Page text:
The Kings’ straight-ahead approach to this incarnation of their logo – featuring the initials of the city above the crown that in some form has been a part of every logo since the organization’s inception in 1967 – isn’t especially creative or eye-catching. Sure, it’s better than some of their more daring fashion experiments, but that’s damning with faint praise.

Maybe you think you could improve on the Kings’ current logo. If so, submit it to editorial@thehockeynews.com – and once our logo rankings conclude, we’ll share them online.

(All logos below are from Chris Creamer’s website.)

HISTORY OF THE KINGS LOGO

When the Kings debuted in the 1967-68 season, they wore purple jerseys at home and gold on the road. The colors were chosen by team owner and expat Canadian Jack Kent Cooke, and represented royalty – and to match nicely with the color scheme of the NBA’s Los Angeles Lakers. The crown logo that appeared on the jersey differed from the primary logo.

After eight seasons, the Kings changed logos for the first time. The team added horizontal lines around the name to provide a sense of speed, and kept their second logo for eight years (while also adding purple pants after spending their initial seasons wearing gold pants).

In 1988, the Kings’ logo changed drastically. Gone was the purple and gold, replaced by a black-and-silver version of their previous logo. The change coincided with the acquisition of NHL icon Wayne Gretzky, and their new colors were a match with a different L.A. team – the NFL’s Los Angeles Raiders (who have since relocated back to their original home in Oakland). Because there were no throwback jersey nights, Gretzky would never wear purple and gold in his eight years with the organization. Read more

Introducing the Combativity Award – and the winner is David Backes

St. Louis Blues v Toronto Maple Leafs

I’ve been watching the Tour de France nightly the past couple of weeks and am taken by one of the awards they give out after each stage. It’s the Combativity Award and it goes to the cyclist that day who shows the most fighting spirit.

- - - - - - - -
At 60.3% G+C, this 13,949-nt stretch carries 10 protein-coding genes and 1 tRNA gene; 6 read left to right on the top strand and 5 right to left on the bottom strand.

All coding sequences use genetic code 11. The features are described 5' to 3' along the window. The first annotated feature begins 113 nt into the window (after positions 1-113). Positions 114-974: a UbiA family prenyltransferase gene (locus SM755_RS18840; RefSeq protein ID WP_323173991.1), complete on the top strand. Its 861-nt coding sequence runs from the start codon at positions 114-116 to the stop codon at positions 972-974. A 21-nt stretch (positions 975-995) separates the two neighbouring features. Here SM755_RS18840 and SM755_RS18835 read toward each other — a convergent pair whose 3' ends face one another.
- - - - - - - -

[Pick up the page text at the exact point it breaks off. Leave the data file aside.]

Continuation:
This isn’t about tossing an elbow out when a competitor tries to zoom by or sticking a leadpipe in the spokes of an unsuspecting rival. The combative award goes to the individual who attacks on the road. That is to say, the cyclist who makes the most attempts to break away from the peloton or chase down leading groups. It’s also called the most aggressive rider prize, or as TDF analyst Paul Sherwen calls it, the rider who most often “throws the cat among the pigeons.”

The winner each stage gets called to the podium, is handed a bouquet of flowers and a stuffed animal, gets kisses from a pair of pretty ladies, then shakes the hands of dignitaries. During the next day’s stage, he wears a special red-backgrounded race number that denotes his distinction.

So why is they don’t have a most combative award in the NHL? They have awards for being skilled in a multitude of ways, for being gentlemanly, for being defensive, for being dedicated, for being a humanitarian, a leader. But nothing for showing the most fighting spirit. And that’s really too bad.

Read more

These 23 players can go to arbitration, if they’re not signed to extensions first

reimer

The NHL’s arbitration process is scheduled to begin later this month. Twenty NHL players have filed for arbitration, while three players were taken to arbitration by their teams. Usually, these contracts are settled before the team and player have to face off in front of an arbiter, so expect most, or all, of these to be settled before the process begins.

Arbitration cases will be heard between July 20 and August 5. Here are the eligible players:

Arizona Coyotes
Brandon McMillan - A third round pick by Anaheim in 2008, McMillan played 22 games with the Coyotes in 2013-14, scoring two goals and six points. He also played 46 games with the american League’s Portland Pirates, scoring 11 goals and 26 points. The 5-foot-11 winger was acquired by the Coyotes last year in a trade that sent Matt Lombardi to the Ducks.

Boston Bruins
Matt Bartkowski - A seventh round pick by Florida in 2008, Bartkowski averaged the fourth-most minutes among Bruins defensemen in 2013-14 and scored 18 assists. He was acquired by Boston in what turned out to be an awful trade for Florida, which sent Bartkowski and Dennis Seidenberg to the Bruins for not much at all. Bartkowski has emerged as a physical defensive blueliner who fits in nicely with Boston’s brawny way. Read more